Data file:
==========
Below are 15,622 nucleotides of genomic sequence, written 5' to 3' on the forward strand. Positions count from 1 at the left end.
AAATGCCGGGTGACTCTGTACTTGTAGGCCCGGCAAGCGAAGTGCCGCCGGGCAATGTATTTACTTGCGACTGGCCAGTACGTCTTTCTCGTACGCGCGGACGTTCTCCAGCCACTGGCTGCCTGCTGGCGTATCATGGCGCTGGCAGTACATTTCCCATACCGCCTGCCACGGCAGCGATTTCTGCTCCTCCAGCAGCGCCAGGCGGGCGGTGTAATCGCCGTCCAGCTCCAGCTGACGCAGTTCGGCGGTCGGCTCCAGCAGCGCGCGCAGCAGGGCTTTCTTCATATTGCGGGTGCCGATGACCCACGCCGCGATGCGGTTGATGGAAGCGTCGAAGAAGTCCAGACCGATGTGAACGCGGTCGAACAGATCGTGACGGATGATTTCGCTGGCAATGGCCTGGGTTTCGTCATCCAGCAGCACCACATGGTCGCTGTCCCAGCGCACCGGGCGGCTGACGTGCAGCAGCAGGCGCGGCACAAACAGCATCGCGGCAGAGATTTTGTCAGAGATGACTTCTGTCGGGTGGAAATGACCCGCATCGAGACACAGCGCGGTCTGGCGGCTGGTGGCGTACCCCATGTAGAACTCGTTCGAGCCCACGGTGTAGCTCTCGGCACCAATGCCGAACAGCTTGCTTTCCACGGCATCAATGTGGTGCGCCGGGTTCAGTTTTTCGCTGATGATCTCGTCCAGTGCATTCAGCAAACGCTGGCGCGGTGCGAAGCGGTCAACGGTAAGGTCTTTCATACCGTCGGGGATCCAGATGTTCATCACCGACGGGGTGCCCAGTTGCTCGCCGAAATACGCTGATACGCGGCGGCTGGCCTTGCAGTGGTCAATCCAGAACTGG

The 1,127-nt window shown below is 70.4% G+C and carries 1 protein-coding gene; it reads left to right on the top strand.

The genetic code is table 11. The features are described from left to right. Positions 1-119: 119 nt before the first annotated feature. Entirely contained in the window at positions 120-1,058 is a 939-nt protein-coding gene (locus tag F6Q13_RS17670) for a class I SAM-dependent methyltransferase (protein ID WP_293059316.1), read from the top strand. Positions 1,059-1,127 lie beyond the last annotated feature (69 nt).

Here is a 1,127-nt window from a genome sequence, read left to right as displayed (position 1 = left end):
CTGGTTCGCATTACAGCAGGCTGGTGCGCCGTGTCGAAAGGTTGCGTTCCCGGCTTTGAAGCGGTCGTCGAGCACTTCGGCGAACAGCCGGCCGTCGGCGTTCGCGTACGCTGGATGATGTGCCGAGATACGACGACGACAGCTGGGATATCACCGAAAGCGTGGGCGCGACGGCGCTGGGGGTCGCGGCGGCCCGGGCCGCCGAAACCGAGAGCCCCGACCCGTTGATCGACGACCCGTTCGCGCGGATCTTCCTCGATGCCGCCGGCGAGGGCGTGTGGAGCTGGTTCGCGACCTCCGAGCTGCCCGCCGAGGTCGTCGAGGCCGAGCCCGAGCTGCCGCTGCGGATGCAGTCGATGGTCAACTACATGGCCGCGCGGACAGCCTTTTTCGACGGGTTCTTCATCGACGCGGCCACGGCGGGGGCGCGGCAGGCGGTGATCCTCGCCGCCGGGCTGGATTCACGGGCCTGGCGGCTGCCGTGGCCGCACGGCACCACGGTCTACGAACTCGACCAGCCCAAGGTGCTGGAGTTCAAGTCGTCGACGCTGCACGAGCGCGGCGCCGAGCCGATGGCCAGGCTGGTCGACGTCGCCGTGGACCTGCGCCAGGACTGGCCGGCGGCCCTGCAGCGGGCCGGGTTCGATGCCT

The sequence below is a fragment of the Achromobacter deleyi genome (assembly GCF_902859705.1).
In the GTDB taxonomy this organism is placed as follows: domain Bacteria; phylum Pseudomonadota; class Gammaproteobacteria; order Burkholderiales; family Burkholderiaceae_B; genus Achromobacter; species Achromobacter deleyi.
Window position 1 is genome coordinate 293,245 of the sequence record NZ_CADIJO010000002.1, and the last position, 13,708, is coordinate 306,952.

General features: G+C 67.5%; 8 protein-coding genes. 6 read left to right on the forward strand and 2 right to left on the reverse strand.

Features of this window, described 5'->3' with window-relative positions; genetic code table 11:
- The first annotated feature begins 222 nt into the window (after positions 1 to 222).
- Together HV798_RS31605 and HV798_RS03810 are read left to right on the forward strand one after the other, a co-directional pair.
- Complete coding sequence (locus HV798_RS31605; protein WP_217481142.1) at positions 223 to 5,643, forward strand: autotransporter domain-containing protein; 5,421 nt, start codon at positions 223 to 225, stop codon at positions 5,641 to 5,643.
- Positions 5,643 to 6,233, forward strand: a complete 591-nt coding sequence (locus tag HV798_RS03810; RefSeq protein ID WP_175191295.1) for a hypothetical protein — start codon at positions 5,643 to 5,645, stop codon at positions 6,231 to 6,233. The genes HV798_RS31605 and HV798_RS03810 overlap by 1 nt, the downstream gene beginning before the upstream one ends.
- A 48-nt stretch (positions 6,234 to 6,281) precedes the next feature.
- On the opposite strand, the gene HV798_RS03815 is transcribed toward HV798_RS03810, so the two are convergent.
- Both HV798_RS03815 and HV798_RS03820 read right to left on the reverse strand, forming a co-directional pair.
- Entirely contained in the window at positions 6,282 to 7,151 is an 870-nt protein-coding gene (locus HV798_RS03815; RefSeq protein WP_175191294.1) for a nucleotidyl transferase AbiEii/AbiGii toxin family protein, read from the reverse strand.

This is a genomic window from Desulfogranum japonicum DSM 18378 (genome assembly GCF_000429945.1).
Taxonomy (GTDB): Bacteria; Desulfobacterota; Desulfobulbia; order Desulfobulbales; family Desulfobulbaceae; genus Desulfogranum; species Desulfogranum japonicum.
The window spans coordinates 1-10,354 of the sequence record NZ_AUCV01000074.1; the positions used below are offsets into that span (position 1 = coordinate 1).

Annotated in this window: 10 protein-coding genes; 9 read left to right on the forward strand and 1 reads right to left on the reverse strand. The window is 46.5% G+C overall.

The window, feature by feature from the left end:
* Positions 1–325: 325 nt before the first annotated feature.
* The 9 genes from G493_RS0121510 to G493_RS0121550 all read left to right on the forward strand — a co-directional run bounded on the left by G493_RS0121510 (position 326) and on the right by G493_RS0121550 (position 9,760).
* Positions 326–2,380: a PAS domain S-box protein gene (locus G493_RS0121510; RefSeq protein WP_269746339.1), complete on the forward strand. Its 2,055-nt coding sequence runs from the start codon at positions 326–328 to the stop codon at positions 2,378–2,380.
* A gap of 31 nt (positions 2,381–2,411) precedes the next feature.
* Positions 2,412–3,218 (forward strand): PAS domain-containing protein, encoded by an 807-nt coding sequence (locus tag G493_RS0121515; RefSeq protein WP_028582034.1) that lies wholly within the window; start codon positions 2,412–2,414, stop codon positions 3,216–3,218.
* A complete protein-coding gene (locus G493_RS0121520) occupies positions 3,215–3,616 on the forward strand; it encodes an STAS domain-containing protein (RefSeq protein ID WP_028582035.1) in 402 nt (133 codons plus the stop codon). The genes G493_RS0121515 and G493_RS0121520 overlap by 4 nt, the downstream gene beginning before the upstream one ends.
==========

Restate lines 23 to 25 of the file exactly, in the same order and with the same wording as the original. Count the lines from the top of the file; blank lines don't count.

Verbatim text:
Annotated in this window: 10 protein-coding genes; 9 read left to right on the forward strand and 1 reads right to left on the reverse strand. The window is 46.5% G+C overall.

The window, feature by feature from the left end:
* Positions 1–325: 325 nt before the first annotated feature.